Last year Swagger was set up to look like he killed a visiting head of state: the Ukrainian president standing next to the U.S. president. It was a plot familiar to any reader of Stephen Hunter’s post-Vietnam thrillers, particularly Point of Impact. The first ten episodes also looked and felt like Shooter, the 2007 film with Mark Wahlberg.

The villains were Russians, while the perfectly named Swagger was an Afghanistan veteran. At the start of the new season, Shooter swerves in different directions: Europe and Afghanistan. In tone and mood it borrows from American Sniper, the terrific Clint Eastwood film with Bradley Cooper. It also feels a bit like the greatest hits from Homeland: when that series was brilliant and still received Emmy Awards, before it crumbled under the weight of its politically correct confusion.

Swagger, his wife, and fellow former marines now find themselves in Berlin for an official celebration of their valor. Soon enough the mayhem starts up again. As Swagger says, they are being hunted, first by suicide bombers and then by a sniper.

The first season had intelligent writing. In episode 7 Swagger stole a car — one of many — from a church parking lot. To show his conscience in the midst of chaos he hit the brakes on the way out, found some change in his pocket, dropped it into a donation box, and crossed himself to ask for forgiveness. That’s lovely writing. By using just a minute of airtime to hint at Swagger’s inner life, the scene created a sense of history and faith in the man we mostly watched killing the people trying to kill him.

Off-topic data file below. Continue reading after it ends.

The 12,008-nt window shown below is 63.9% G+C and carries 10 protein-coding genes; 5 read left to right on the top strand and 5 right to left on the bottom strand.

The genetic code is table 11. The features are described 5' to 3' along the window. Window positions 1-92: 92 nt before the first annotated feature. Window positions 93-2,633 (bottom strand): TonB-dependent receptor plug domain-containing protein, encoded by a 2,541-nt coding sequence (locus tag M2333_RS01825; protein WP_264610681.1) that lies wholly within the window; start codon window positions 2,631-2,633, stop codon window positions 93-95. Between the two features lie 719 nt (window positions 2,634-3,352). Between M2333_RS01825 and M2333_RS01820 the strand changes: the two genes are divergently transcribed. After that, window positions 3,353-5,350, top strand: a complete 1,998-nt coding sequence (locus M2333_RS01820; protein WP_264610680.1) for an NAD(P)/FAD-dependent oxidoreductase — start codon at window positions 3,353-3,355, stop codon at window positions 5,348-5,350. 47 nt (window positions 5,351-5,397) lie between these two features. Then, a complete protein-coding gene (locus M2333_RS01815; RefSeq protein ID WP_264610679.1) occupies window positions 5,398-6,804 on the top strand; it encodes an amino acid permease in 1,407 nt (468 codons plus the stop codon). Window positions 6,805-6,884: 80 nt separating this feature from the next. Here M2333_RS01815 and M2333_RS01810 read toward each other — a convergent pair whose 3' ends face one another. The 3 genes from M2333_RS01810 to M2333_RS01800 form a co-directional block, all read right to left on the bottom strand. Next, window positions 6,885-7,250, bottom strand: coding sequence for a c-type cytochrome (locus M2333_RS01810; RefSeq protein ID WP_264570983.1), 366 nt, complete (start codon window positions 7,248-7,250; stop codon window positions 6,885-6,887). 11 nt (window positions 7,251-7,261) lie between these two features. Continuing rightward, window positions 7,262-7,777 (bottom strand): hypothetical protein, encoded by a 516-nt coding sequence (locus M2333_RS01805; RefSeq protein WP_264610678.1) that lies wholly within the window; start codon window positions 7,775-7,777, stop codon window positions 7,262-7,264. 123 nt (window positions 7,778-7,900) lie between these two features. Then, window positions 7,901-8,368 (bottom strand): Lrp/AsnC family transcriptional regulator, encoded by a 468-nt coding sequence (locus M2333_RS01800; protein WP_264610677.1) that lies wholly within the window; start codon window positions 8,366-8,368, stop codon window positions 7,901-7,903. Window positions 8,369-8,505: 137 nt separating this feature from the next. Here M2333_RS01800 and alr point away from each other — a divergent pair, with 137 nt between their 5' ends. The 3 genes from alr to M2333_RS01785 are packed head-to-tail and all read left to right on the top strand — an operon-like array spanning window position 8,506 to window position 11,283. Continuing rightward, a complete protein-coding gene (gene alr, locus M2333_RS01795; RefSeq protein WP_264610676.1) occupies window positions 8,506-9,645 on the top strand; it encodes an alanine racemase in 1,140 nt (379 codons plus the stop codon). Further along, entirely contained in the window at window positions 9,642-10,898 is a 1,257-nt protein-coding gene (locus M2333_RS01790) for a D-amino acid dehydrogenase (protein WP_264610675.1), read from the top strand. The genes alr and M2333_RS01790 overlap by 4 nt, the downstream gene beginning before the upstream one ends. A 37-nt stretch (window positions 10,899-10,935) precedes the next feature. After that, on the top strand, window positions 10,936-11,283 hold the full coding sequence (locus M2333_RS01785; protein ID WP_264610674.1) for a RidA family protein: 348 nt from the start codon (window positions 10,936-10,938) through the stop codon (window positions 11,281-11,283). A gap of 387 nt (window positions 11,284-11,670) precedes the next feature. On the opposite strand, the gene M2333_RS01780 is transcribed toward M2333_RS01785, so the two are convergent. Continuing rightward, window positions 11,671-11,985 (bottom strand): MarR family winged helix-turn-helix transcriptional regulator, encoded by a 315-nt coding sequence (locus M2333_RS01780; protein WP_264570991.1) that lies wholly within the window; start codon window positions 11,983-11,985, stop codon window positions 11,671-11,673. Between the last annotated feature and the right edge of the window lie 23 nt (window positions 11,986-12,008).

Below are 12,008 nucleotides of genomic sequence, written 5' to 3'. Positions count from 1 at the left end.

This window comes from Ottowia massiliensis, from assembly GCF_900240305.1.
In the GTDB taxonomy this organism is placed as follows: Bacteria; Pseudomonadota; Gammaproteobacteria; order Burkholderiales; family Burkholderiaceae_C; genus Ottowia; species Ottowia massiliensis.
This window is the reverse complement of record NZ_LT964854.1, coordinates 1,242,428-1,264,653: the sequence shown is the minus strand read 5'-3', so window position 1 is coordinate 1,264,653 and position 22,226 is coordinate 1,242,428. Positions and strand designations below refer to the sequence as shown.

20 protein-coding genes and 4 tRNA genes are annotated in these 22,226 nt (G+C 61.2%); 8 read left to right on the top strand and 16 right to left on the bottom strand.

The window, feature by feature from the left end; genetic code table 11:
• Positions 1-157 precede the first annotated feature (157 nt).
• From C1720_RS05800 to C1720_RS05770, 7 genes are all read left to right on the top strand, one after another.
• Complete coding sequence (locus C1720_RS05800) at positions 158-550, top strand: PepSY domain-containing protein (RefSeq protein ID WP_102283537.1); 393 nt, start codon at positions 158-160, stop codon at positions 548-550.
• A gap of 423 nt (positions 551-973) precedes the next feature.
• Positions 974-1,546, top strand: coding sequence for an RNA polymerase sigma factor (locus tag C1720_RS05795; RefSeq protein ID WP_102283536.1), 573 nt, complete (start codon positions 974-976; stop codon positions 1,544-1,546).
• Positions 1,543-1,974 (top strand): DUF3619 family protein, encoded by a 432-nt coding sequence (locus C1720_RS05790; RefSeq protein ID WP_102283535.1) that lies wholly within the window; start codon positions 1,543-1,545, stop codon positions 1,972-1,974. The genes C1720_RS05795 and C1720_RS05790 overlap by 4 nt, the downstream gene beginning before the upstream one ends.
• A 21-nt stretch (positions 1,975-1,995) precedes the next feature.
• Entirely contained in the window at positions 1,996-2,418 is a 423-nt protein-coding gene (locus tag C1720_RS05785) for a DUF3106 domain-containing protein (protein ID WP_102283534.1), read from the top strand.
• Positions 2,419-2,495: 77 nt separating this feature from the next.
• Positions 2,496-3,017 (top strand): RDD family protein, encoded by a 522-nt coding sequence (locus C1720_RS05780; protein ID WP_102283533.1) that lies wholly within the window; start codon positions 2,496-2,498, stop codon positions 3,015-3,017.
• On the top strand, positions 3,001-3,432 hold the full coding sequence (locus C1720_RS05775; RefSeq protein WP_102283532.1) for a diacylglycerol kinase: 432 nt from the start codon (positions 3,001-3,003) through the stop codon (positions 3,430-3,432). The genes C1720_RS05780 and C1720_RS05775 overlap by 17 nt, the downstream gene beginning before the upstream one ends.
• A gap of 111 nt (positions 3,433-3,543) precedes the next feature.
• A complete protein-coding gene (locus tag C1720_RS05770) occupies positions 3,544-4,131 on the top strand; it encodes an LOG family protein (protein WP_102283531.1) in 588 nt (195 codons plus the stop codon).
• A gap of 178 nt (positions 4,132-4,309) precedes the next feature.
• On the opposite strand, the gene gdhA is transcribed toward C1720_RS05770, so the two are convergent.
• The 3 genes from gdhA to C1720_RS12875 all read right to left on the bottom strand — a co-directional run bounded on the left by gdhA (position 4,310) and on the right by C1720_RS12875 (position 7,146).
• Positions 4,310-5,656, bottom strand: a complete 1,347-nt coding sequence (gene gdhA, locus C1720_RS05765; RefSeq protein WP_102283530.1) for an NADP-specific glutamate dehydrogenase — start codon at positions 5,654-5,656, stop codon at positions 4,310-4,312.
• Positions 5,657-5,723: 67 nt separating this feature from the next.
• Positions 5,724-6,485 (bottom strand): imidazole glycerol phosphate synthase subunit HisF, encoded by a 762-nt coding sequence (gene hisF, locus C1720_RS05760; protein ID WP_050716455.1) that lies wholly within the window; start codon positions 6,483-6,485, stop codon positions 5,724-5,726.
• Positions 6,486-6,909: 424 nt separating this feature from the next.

Still, the writing has gotten crisper. Expertly the show explains how a tense battle scene in Afghanistan has had lasting consequences. The Berlin attack on the group is a result of decisions made in a poor, remote village of an almost forgotten war. Looping modern battleground action and ethical war dilemmas into the life of a veteran makes the show feel real and current. Swagger is a quiet, strong, and troubled man: someone we can imagine serving recent post-9/11 Commanders-in-Chief, including Trump.

Shooter also continues to benefit from wonderful supporting actors. In Season 1, William Fichtner (who excelled in the original Prison Break) showed up as the rugged mentor and temporary sidekick to Swagger. The new season welcomes a supreme villain. The intense actor Josh Stewart plays a truly frightening guy with a long gun. He appears to be as good as Swagger, which is a promising premise for the episodes to come, as these two will presumably hunt each other.

Government conspiracies, distrust of authority, life after war, taking matters into your own hands, respect for the flag, rebellious self-reliance. These are resonant themes in Trump’s America. Mostly, though, I think Shooter has found its fans by taking them seriously. Don’t talk down to us. Celebrate courage and honor. Highlight patriotism over identity politics. Find stories that ring true for many instead of focusing on the drama of tiny minorities.

When Hollywood producers follow those rules and add in some solid actors, Americans will watch. American Sniper, 24, and early Homeland once proved that. Now Shooter does, too.